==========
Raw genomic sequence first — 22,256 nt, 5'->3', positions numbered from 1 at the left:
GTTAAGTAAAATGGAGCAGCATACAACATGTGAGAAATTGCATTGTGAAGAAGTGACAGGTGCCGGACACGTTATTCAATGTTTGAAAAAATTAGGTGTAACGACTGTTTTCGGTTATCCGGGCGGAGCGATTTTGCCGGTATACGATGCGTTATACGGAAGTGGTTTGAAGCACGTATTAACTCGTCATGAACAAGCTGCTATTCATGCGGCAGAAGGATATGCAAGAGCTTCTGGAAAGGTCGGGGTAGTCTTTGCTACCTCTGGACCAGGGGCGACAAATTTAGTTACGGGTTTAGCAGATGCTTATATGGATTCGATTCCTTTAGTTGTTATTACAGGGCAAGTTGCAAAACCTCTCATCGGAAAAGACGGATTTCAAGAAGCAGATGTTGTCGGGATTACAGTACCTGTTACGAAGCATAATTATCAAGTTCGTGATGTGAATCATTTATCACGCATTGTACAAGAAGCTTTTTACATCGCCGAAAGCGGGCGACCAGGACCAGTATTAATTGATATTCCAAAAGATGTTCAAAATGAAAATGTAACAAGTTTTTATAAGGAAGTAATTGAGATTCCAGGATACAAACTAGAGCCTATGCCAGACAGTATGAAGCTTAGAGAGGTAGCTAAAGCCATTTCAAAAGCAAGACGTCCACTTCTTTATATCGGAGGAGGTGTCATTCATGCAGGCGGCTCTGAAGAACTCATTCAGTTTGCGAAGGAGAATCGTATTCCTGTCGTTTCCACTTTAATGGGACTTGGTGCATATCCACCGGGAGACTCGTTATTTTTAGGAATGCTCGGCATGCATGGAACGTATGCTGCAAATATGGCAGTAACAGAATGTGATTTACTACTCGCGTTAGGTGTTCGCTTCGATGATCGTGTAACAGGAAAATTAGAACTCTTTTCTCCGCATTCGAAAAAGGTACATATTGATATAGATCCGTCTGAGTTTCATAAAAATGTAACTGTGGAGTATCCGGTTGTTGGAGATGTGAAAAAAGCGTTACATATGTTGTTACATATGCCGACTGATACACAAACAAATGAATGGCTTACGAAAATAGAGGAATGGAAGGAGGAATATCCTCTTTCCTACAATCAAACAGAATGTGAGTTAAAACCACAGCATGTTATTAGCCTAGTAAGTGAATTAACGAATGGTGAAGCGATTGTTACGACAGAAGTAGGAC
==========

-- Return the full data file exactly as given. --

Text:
Raw genomic sequence first — 22,256 nt, 5'->3', positions numbered from 1 at the left:
GTTAAGTAAAATGGAGCAGCATACAACATGTGAGAAATTGCATTGTGAAGAAGTGACAGGTGCCGGACACGTTATTCAATGTTTGAAAAAATTAGGTGTAACGACTGTTTTCGGTTATCCGGGCGGAGCGATTTTGCCGGTATACGATGCGTTATACGGAAGTGGTTTGAAGCACGTATTAACTCGTCATGAACAAGCTGCTATTCATGCGGCAGAAGGATATGCAAGAGCTTCTGGAAAGGTCGGGGTAGTCTTTGCTACCTCTGGACCAGGGGCGACAAATTTAGTTACGGGTTTAGCAGATGCTTATATGGATTCGATTCCTTTAGTTGTTATTACAGGGCAAGTTGCAAAACCTCTCATCGGAAAAGACGGATTTCAAGAAGCAGATGTTGTCGGGATTACAGTACCTGTTACGAAGCATAATTATCAAGTTCGTGATGTGAATCATTTATCACGCATTGTACAAGAAGCTTTTTACATCGCCGAAAGCGGGCGACCAGGACCAGTATTAATTGATATTCCAAAAGATGTTCAAAATGAAAATGTAACAAGTTTTTATAAGGAAGTAATTGAGATTCCAGGATACAAACTAGAGCCTATGCCAGACAGTATGAAGCTTAGAGAGGTAGCTAAAGCCATTTCAAAAGCAAGACGTCCACTTCTTTATATCGGAGGAGGTGTCATTCATGCAGGCGGCTCTGAAGAACTCATTCAGTTTGCGAAGGAGAATCGTATTCCTGTCGTTTCCACTTTAATGGGACTTGGTGCATATCCACCGGGAGACTCGTTATTTTTAGGAATGCTCGGCATGCATGGAACGTATGCTGCAAATATGGCAGTAACAGAATGTGATTTACTACTCGCGTTAGGTGTTCGCTTCGATGATCGTGTAACAGGAAAATTAGAACTCTTTTCTCCGCATTCGAAAAAGGTACATATTGATATAGATCCGTCTGAGTTTCATAAAAATGTAACTGTGGAGTATCCGGTTGTTGGAGATGTGAAAAAAGCGTTACATATGTTGTTACATATGCCGACTGATACACAAACAAATGAATGGCTTACGAAAATAGAGGAATGGAAGGAGGAATATCCTCTTTCCTACAATCAAACAGAATGTGAGTTAAAACCACAGCATGTTATTAGCCTAGTAAGTGAATTAACGAATGGTGAAGCGATTGTTACGACAGAAGTAGGAC